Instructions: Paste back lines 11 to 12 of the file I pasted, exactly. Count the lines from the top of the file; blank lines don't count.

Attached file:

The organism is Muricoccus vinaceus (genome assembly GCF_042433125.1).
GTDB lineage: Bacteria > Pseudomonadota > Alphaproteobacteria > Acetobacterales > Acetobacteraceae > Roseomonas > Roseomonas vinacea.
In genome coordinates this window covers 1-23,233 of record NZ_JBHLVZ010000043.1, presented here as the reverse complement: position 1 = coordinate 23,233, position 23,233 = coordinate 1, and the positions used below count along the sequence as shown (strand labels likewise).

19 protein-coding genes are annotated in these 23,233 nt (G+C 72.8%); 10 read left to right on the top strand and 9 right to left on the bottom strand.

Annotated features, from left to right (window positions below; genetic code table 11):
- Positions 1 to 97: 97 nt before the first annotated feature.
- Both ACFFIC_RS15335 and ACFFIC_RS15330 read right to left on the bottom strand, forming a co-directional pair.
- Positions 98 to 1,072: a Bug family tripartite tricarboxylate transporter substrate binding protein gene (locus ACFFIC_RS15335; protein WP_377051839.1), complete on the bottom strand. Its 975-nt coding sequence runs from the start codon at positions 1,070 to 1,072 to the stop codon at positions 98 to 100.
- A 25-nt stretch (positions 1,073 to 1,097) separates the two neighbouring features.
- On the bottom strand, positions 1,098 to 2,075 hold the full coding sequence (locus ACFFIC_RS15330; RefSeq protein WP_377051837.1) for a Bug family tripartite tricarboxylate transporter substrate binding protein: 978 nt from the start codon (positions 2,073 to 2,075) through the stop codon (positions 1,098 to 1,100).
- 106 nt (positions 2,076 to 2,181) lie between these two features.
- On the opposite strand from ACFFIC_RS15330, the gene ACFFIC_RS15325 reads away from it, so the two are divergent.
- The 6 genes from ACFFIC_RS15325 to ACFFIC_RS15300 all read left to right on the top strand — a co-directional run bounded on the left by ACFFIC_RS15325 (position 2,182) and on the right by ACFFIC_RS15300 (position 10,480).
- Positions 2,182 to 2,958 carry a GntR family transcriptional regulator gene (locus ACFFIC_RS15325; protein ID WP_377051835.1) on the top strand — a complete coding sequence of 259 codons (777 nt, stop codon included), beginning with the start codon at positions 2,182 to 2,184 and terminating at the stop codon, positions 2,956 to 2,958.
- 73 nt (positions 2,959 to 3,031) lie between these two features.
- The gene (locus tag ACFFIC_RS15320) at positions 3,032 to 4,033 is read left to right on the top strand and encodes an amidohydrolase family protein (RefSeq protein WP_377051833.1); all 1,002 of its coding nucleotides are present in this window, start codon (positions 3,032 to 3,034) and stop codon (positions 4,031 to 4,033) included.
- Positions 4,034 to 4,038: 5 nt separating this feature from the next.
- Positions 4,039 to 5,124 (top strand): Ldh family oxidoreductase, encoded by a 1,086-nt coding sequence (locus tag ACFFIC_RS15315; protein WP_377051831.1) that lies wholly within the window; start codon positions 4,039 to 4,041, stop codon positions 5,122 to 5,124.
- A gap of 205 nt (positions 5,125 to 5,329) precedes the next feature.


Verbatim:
- 106 nt (positions 2,076 to 2,181) lie between these two features.
- On the opposite strand from ACFFIC_RS15330, the gene ACFFIC_RS15325 reads away from it, so the two are divergent.